23 Aug 2014
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Feed Local Families in Need During the Holidays

Donate to these local food pantries and charities focused on fighting hunger on Long Island.

Feed Local Families in Need During the Holidays Feed Local Families in Need During the Holidays Feed Local Families in Need During the Holidays

With more and more families on Long Island relying on food pantries these days and charitable donations dwindling, the greatest gift you can give during this holiday season is not a cool tech gadget or toy. Instead, it's a box of rice, a jar of peanut butter or canned tuna to a family in your own neighborhood who is struggling to make ends meet.

According to Paule T. Pachter, executive director of Long Island Cares, which has a network of 600 organizations, pantries and soup kitchens, the number of people hungry or considered food insecure as measured by the USDA, in the past year alone, has gone from "287,000 to 320,000." That's a a significant increase of 35,000 people on Long Island.

How to Help

  • Donate to Local Houses of Worship

Like many parishes in the Diocese of Rockville Centre, in Malverne operates a food pantry in conjuction with the St. Vincent de Paul Society. They currently serve about 120 regular clients living in Malverne, Lakeview and a small part of West Hempstead, which they have carefully assessed to determine their needs.

During Thanksgiving and Christmas, the volunteers deliver turkeys and food baskets to the local families, and they operate a pantry twice a week, Tuesdays and Fridays, between 9:30 a.m. and 11:30 a.m., which is located on the corner of Park Boulevard and Sheehy Place, across from the O.L.L. school.

Noreen Dalpiaz, one of the many volunteers with the society, says she's seen the number of people in need of the pantry increase in recent years, while the supply of food continues to diminish. "Like all of the charities, at this point we are still feeling the pinch of the economy," she says.

Each week, the parish publishes a list of items it needs most in its church bulletin. The most recent wish list includes:

  • Canned Tuna
  • Peanut Butter
  • Canned Fruits
  • Oatmeal
  • Cereal
  • Prepared Tomato Sauce
  • Pasta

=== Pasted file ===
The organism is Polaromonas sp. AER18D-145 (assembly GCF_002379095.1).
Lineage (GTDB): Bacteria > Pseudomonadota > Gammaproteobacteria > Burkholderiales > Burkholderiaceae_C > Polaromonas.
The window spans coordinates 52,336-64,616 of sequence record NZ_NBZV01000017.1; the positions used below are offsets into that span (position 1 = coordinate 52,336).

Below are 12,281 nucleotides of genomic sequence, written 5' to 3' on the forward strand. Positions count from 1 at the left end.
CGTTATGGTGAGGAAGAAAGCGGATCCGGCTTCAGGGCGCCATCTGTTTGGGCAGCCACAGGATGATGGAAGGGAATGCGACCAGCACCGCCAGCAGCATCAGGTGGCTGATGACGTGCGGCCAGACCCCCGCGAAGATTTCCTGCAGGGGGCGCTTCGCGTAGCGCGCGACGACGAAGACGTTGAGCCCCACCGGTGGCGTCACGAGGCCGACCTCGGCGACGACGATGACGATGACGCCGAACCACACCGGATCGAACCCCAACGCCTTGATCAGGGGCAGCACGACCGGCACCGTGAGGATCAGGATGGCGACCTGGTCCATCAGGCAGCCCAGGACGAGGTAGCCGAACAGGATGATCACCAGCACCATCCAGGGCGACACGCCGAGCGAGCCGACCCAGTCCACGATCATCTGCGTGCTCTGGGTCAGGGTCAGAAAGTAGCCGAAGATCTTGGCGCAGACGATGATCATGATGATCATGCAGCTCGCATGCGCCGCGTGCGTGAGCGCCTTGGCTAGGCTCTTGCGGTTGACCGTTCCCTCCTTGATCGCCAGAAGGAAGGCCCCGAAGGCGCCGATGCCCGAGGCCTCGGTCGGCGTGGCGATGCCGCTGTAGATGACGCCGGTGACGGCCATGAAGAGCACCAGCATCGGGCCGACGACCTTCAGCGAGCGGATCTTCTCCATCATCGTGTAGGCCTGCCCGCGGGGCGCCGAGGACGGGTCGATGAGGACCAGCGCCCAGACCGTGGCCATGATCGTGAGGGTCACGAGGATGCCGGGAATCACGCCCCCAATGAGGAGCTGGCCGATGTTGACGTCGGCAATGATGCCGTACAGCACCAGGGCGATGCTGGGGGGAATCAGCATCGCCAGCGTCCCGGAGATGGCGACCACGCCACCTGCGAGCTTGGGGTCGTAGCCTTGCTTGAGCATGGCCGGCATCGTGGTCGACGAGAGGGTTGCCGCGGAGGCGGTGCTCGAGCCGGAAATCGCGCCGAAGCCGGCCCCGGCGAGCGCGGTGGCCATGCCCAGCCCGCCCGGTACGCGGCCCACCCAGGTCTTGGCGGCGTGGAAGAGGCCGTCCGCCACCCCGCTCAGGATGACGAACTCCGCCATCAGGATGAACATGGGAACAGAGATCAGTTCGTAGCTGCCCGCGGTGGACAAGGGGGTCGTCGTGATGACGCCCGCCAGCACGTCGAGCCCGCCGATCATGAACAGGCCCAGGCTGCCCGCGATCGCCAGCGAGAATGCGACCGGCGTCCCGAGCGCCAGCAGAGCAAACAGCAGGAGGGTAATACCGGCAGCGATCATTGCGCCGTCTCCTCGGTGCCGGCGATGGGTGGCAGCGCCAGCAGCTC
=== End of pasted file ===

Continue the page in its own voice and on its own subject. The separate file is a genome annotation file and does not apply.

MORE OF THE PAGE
• Baked Beans
  • Canned Black Beans
  • White Potatoes
  • Evaporated Milk
  • Brown Rice
  • Canned Corn
  • Chicken Broth
  • White Rice

Donations can be brought to the food pantry during its hours of operation or they can dropped off at the church on Sundays. If it's a large donation, you can contact the society by calling 516-599-1269 to make arrangements.

Our Lady of Peace Parish in Lynbrook also operates a food pantry, which receives donations every month from students in its Catholic elementary school, who take turns collecting non-perishable items. Donations can be dropped off in the designated basket located outside the school's main office or you can contact Sister Barbara Faber at the Parish Social Ministry Office by sending an email to SrBarbara@olplynbrook.com.

East Rockaway residents can donate to the Social Ministry of St. Raymond's Parish, located at 12 Roosevelt Ave. For more information, call 516-887-9197 between 10 a.m. and 3 p.m., Monday through Friday.

Parish in West Hempstead reguarly helps local families who are in need with special programs throughout the year and during the holidays. One of the best ways residents can help right now is by purchasing a gift card to a local supermarket or big-box store like Target or Walmart, which the church can give to families who are struggling. This gives them choices when they go shopping so they can buy exactly what they need. The cards can be dropped off at the church rectory on Westminster Road. Call 516-489-8585 for details.

T he Jewish Community Center of Five Towns serves many needy families, who are not eligible for food stamps or other assistance, through its kosher pantry, located at 1012 Central Ave. in Woodmere.

"The need continues to grow and an additional 13 families relied on the JCC’s food pantry in the past month, which now serves over 200 needy families through the Five Towns," said Donald Miller, a spokesman for the Five Towns JCC.

The pantry relies on the support of local volunteers, schools, synagogues and area supermarkets for monetary contributions and food donations. It's in most need of:

  • Non-perishable Kosher Food
  • Frozen Kosher Poultry
  • Canned Fish
  • Pastab
  • Breakfast Cereal
  • Soup
  • Shelf-stable Juices

To learn more, call 516-569-6733 or visit fivetownsjcc.org.

  • Find a Drop Box

Island Harvest has several drop-off locations for local residents. For instance, in Malverne and West Hempstead, non-perishable food items can be placed in boxes located inside their local public libraries. New York Assemblyman Ed Ra's office will be delivering these to Island Harvest. The McDonald's on Merrick Road in Lynbrook has a box for canned and packaged products, and the Bristal Senior Assisted Living, also in Lynbrook, is accepting frozen turkeys and canned or packaged food. A full list of drop-off locations can be viewed here.

  • Support the INN

The Interfaith Nutrition Network (INN), located at 211 Fulton Ave. in Hempstead, helps many local families with its soup kitchen and other programs. You can make a monetary contribution via the INN's Web site or by sending a check, or you can donate some of the items on their wish lists, which can be viewed here.

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